The project description is the perfect place to expand on what you plan to do if your campaign is successful. The average description length on successful film crowdfunding campaigns launched in 2015 was 3,255 characters, whereas failed campaigns over the same period used just 2,126.

7. Thou shall keep the Sabbath wholly free of crowdfunding deadlines.

The success rate of campaigns which end on a Tuesday is 43%, whereas those which finish on Sundays fall to 40%.

8. Thou shall not succumb to greed.

Unsurprisingly, as the amount you try to raise increases, your chances of reaching the goal decreases. Even Spike Lee was advised to ask for less money (link to: http://www.economist.com/blogs/prospero/2014/08/spike-lee-and-kickstarter) than he originally planned when running a Kickstarter campaign for 'Da Sweet Blood Of Jesus' (link to: https://www.kickstarter.com/projects/spikelee/the-newest-hottest-spike-lee-joint).

9. Thou shall preach to the world.

Success in crowdfunding come down to three things: You need to have an awesome pitch, which is well told and shown to an interested audience. If you miss any of those three elements, then you’re going to sink. Most filmmakers do have a compelling reason for making their film and they’re professional storytellers (meaning they can present it in an entertaining way), which means that the only thing left to learn is marketing. Just setting up a Kickstarter page will result in almost exactly nothing.

10. Thou shall not gamble - take crowdfunding seriously.

Over the past few years, crowdfunding has gone through quite a rollercoaster ride – unknown -> hot new thing -> fatigue -> staple of indie filmmaking financing and one the consequences I can see in the data is that some filmmakers are not taking a professional approach to raising their money.

When filmmakers plan to approach investors, they tend to spend time building a finance plan, researching tax incentives, etc. However, there seems to be a belief in many quarters that simply building a crowdfunding page and video are the only work involved. We’re seeing more and more unrealistic campaigns going up and then the filmmakers are confused as to why they failed.

If you are planning on asking people for $’000 then you need be to informed, prepared and serious. Successful campaigns spend months before their campaign building the buzz and setting up relationships. They take huge actions over a sustained period of time to ensure that they succeed and they mostly do! The ones that fail are mostly the people who set up a page and wait for the money to pour in.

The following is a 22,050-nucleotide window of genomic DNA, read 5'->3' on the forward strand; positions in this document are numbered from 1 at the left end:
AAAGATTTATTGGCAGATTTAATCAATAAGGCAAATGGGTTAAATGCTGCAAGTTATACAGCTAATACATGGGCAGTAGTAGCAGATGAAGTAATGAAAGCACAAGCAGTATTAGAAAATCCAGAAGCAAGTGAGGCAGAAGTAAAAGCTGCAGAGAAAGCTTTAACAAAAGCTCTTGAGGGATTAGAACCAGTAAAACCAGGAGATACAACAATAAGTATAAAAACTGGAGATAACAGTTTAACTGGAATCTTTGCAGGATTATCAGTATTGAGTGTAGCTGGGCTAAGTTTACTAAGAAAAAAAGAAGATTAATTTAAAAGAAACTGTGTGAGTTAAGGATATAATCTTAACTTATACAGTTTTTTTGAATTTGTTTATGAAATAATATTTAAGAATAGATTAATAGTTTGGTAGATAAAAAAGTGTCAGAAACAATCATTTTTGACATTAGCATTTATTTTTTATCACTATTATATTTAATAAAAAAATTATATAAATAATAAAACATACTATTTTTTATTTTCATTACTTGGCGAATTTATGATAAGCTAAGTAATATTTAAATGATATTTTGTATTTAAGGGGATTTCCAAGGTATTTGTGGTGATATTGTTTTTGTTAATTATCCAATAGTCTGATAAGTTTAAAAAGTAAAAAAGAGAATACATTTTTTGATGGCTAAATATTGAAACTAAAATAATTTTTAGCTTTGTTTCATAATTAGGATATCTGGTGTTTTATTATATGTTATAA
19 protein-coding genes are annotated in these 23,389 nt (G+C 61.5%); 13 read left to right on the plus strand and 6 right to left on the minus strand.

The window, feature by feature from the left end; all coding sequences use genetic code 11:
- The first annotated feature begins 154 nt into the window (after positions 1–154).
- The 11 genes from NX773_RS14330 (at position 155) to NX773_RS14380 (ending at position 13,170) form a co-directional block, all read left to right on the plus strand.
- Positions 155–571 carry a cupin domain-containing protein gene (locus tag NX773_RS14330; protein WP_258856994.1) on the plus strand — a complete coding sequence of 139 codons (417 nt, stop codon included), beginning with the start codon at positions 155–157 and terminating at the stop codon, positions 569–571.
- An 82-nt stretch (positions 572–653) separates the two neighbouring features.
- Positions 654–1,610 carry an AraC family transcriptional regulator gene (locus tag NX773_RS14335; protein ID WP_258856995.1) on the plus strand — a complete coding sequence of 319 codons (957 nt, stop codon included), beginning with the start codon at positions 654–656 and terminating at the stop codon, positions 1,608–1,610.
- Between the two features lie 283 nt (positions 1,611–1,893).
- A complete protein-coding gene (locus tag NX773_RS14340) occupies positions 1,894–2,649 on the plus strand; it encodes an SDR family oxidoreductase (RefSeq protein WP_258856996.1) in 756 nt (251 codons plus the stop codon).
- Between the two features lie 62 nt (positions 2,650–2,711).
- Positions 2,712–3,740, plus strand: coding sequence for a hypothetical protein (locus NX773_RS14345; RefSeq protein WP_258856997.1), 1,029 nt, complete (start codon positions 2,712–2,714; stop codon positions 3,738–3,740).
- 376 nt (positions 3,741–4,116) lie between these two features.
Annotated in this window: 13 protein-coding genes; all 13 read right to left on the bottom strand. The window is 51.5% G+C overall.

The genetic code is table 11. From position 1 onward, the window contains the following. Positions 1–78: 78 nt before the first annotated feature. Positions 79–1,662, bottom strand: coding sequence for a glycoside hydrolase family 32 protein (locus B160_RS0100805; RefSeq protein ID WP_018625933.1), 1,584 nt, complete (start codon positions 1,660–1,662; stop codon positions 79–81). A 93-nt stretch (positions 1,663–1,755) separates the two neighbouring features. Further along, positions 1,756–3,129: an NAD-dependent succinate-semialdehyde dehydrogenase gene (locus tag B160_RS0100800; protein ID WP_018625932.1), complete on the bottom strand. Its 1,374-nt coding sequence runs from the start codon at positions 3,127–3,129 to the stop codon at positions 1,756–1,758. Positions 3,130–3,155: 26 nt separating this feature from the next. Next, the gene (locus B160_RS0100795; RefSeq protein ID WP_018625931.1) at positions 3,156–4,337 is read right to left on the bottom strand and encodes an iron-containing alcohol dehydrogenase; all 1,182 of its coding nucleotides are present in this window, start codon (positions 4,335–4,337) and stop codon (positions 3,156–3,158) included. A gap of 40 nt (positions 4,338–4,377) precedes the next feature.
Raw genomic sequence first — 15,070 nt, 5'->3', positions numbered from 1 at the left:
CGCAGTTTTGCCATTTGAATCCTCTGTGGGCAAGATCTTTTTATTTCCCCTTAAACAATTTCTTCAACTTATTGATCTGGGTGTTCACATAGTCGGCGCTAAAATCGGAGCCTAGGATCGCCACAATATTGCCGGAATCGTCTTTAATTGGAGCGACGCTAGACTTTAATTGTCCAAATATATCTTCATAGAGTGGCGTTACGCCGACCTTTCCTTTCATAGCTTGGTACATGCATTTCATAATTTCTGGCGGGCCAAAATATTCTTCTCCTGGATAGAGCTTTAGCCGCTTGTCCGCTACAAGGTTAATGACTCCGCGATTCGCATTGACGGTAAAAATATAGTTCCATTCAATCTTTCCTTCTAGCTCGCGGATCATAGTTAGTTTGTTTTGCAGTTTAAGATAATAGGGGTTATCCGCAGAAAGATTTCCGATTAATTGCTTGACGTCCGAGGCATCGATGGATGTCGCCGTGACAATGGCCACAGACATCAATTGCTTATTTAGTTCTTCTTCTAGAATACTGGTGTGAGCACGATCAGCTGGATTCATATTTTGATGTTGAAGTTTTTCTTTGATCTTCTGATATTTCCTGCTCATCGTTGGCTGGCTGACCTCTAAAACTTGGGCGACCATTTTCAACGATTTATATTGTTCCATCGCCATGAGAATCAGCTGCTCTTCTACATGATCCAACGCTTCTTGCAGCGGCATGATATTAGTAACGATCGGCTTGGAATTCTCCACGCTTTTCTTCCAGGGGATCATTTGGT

Take ownership over your success and through your actions, you really can improve your chances of raising the money immeasurably.

Good luck with thou’s campaign.


Join Stephen Follows for the exclusive three-part Advanced Crowdfunding Master Class on Stage 32 starting next week!

Stephen will be delivering each three-hour lesson live and we’ll go into detail about the things you’ll need to know in order to raise your film’s budget via crowdfunding. This 3-week Master Class analysis is from over 50,000 film crowdfunding campaigns, 5,200 crowdfunding videos and 50 filmmaker interviews done by expert film statistician, Stephen Follows. Sign up for 9 hours of live and interactive instruction to help best inform your crowdfunding campaign now! Bring your own personal film campaign questions!


Like this blog post? Please share it on social media (Facebook, Twitter, LinkedIn, email etc) by using social media buttons at the top of the blog. Or post to your personal blog and anywhere else you feel appropriate. Thank you.

As always, we welcome thoughts and remarks on ANY of the content above in the Comments section below...

 

4 Steps to Writing a Bio That Gets You Noticed
New Years Resolution Series
 
register for stage 32 Register / Log In